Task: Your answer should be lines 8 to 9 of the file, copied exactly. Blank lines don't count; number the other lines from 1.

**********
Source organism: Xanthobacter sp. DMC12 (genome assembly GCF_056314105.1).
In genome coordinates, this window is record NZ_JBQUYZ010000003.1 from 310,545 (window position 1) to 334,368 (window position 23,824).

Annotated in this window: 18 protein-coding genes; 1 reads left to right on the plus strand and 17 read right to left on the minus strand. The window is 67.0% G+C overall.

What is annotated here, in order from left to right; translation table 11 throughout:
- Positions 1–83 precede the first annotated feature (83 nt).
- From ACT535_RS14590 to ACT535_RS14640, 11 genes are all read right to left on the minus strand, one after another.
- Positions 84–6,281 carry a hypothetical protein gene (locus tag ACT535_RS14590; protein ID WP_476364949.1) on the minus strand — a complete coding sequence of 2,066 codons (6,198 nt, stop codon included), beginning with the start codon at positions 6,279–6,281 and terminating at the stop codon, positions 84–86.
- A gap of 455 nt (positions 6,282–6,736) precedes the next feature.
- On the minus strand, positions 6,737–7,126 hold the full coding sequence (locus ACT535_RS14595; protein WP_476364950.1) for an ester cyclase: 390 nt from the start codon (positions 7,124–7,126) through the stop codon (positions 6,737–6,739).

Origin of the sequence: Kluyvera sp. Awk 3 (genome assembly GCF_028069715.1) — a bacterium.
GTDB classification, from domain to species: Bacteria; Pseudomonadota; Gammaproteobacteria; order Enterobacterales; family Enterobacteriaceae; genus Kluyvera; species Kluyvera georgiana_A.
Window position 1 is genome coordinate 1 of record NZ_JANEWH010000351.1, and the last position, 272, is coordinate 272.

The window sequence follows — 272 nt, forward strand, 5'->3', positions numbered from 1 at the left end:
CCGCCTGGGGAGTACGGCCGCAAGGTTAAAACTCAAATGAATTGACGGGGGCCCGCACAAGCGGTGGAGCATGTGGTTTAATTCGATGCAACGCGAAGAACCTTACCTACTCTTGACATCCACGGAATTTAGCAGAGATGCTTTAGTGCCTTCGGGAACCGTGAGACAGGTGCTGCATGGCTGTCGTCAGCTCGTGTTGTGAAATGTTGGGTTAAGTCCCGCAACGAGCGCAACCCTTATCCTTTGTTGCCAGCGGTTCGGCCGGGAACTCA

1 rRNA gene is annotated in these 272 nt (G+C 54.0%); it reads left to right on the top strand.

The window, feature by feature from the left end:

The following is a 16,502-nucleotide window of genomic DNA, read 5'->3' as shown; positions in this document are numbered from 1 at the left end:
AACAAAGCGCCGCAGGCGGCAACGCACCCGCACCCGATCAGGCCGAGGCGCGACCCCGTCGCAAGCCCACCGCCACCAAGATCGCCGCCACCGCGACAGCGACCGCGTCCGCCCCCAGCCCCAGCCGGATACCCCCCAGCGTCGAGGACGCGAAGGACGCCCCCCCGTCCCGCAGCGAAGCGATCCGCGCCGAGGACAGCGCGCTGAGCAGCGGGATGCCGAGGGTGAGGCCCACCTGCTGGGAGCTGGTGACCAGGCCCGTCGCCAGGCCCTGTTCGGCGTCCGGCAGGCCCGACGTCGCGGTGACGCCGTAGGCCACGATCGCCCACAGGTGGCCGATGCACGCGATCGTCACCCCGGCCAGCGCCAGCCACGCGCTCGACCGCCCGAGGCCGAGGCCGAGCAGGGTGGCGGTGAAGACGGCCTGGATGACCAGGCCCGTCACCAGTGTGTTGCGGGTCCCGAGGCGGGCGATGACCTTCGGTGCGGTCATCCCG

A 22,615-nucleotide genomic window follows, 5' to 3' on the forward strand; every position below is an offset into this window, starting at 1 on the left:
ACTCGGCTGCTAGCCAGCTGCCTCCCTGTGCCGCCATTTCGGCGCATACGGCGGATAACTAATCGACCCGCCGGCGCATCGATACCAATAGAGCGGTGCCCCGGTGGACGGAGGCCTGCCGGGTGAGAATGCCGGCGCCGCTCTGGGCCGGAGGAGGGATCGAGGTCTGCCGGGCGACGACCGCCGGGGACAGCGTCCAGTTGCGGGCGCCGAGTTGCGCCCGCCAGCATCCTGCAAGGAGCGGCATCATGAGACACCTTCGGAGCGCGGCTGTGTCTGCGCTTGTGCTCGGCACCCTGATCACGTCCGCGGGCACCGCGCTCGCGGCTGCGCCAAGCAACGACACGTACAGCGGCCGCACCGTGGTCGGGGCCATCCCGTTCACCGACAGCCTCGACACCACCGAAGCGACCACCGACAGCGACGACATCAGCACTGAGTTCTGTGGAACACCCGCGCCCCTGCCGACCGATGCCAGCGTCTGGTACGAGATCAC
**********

- A gap of 455 nt (positions 6,282–6,736) precedes the next feature.
- On the minus strand, positions 6,737–7,126 hold the full coding sequence (locus ACT535_RS14595; protein WP_476364950.1) for an ester cyclase: 390 nt from the start codon (positions 7,124–7,126) through the stop codon (positions 6,737–6,739).